The ethics section is always the hardest.
Kaplan, the exam setter for the upcoming Solicitors Qualifying Examination, was beset by a rash of cheating in its assessment for foreign lawyers qualifying in the UK, RollOnFriday can reveal.
Kaplan is the sole authorised provider of assessments under The Qualified Lawyers Transfer Scheme (QLTS), the gateway exam which costs £3,000 to take and determines whether foreign lawyers can practice as solicitors in England and Wales.
The QLTS is set to be superceded by the SQE in September 2021, which has been designed by Kaplan and will replace all routes to becoming a solicitor.
The expected rollout of Covid vaccines means the SQE should arrive in less chaotic circumstances than those endured by Kaplan in 2020. However, the experience of QLTS candidates has exposed flaws in the integrity of its invigilation process this summer.
In the Objective Structured Clinical Examination (OSCE) portion of the QLTS, Kaplan is tasked with ensuring that foreign lawyers reach an acceptable standard of interviewing, case analysis, advocacy as well as legal drafting, research and writing, across the practice areas of business, property, probate, civil litigation and criminal litigation.
Candidates complete 18 exercises spread across their OSCE assessment day.
This year Kaplan had scheduled an OSCE in April and another in July, but the pandemic resulted in the April sitting being postponed until August.
A candidate sitting the OSCE in August told RollOnFriday that "just after" their first assessment exercise, they and their peers "decided to talk about the content of the exam", on the basis that half of them were taking it at the same time, and the other half had already taken the version set in July.
However, "unbeknownst to us, the content of the July exam which concluded a week before the August exam was absolutely identical".
Kaplan is understood to treat the integrity of its exams sufficiently seriously that it quarantines candidates taking an exam on the same day at different times, so the duplication of exams a month apart was a surprise to QLTS candidates.
"Given how strict Kaplan is about preventing cheating", said the whistleblower, "we would have never, ever imagined that Kaplan wouldn't bother changing the questions of the exam in July and August."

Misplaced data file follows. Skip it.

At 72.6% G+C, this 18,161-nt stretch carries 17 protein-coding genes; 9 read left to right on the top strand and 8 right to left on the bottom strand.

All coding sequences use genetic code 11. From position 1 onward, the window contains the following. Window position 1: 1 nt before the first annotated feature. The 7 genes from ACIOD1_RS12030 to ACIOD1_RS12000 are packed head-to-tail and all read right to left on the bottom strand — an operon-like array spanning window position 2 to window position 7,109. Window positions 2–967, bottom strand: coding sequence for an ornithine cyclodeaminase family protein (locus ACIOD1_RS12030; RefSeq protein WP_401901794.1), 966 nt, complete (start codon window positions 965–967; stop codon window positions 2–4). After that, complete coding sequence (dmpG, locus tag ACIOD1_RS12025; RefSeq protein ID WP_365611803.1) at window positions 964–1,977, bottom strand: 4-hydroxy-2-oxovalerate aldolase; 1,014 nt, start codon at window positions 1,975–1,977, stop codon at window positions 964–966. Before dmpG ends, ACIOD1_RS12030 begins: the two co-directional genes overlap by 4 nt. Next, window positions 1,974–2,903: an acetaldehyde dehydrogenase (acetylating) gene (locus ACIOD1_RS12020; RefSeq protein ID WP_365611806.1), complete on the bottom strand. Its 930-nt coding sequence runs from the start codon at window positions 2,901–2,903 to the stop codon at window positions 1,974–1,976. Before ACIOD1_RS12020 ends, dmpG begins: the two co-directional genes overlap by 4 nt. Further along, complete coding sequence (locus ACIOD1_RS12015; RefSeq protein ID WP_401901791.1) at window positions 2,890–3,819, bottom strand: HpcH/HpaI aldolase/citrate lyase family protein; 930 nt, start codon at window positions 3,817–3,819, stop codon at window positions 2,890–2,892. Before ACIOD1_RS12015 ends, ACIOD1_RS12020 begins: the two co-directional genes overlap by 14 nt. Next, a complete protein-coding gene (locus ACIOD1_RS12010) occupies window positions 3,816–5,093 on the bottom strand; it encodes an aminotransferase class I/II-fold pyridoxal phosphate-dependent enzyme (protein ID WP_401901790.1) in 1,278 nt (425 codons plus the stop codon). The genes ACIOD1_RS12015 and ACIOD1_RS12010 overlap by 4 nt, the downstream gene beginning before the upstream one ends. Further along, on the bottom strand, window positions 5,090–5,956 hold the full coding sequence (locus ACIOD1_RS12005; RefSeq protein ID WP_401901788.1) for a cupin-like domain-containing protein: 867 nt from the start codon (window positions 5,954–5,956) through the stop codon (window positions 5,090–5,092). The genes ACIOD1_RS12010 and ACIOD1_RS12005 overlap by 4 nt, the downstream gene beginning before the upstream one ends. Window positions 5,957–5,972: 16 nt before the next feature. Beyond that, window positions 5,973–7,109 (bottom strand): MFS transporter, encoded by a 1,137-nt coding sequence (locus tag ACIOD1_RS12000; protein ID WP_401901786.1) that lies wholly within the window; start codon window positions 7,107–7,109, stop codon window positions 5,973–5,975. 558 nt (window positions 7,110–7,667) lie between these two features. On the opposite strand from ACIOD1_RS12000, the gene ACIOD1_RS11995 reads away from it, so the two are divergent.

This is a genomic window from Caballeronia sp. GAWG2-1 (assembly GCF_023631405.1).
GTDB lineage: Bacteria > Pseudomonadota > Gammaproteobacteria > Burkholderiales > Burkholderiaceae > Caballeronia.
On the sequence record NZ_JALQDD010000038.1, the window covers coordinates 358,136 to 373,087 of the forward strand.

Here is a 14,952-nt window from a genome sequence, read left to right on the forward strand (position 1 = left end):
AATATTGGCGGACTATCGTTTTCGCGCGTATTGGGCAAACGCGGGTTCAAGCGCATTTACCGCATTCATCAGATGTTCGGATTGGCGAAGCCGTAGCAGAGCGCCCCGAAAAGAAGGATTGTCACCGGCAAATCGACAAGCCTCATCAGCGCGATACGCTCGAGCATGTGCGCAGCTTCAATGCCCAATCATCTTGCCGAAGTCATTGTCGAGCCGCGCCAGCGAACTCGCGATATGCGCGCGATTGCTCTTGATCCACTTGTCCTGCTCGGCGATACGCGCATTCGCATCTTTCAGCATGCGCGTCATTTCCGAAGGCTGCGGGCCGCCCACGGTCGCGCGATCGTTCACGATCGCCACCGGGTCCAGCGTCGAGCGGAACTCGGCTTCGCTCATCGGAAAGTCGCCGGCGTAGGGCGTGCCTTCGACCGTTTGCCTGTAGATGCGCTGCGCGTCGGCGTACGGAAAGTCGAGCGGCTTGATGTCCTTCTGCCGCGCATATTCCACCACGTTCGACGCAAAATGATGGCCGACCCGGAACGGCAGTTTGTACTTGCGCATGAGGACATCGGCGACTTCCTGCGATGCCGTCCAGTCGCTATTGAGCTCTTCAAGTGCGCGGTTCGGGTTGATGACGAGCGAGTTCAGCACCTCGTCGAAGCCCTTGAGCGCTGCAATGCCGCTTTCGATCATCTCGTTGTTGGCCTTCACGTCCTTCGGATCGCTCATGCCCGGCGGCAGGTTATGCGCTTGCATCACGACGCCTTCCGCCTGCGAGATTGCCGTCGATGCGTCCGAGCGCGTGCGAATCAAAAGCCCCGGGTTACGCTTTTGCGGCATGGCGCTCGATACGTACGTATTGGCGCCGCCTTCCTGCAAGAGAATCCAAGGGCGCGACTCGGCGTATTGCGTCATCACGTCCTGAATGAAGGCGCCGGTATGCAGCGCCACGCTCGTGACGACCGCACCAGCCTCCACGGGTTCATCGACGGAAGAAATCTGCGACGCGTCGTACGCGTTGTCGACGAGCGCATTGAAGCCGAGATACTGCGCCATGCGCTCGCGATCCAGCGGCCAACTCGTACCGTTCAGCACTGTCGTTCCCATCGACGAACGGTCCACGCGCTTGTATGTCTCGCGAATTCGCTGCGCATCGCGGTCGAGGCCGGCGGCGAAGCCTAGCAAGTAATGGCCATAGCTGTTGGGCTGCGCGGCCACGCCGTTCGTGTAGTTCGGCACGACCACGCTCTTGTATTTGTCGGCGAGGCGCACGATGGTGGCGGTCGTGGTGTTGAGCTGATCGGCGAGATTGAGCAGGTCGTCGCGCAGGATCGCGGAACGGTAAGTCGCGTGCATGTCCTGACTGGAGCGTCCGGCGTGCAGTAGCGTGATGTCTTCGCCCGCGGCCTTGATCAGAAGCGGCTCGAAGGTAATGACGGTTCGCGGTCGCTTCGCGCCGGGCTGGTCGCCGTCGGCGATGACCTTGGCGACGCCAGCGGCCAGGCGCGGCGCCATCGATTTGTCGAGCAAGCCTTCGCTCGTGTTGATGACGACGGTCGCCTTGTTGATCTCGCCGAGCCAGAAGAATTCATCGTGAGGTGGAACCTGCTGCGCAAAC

The candidate told RollOnFriday they faced a quandary. They could tell Kaplan that many of the August candidates were now aware of the content of the assessments, which might result in the whole cohort being disqualified. They could decline to learn more about the content of the upcoming assessments themselves, "jeopardizing my chances" of passing an exam "which I deserved to pass after I had worked so much". Or they could cheat by not leaving a WhatsApp group in which the July candidates divulged the questions they were about to face.
"I decided to choose the 'least bad' solution, not saying anything and just quietly taking the exam with this knowledge of the content", said the candidate.
"I felt absolutely dreadful", they told RollOnFriday. But "whilst we didn't want to cheat, we knew that if we weren't told what the content was by our colleagues, we would be disadvantaged in relation to other candidates who were now likely to have been told the questions in advance by their colleagues, providers or friends".
"I now feel absolutely awful", said the candidate. "I feel that I shouldn't have been able to pass that way", they said, adding that the "exam is just not worth anything, and my trust in the QLTS is particularly low".
Candidates knew Kaplan had spotted something was awry because it emailed them a few months later informing them it was aware cheating had occurred and was investigating.
"However, nothing happened", said the candidate.
A spokesperson for Kaplan told RollOnFriday, "We are fully aware that some candidates attempted to cheat in a QLTS examination and we have taken robust action in response".
The spokesperson said that details of actions taken against individuals "are confidential", but could include "failing the QLTS assessment, being prohibited from sitting again, and being reported to the SRA".
"There was no cause for concern in relation to the results of both the July and the August assessments", said the spokesperson, "which reached the very high statistical quality standards (in terms of reliability and accuracy) expected of high stakes professional licensing exams."
Asked if Kaplan would consider granting an amnesty to guilt-ridden candidates who cheated and were not apprehended, a spokesperson said, "investigations are ongoing and disciplinary matters are dealt with by the SRA".
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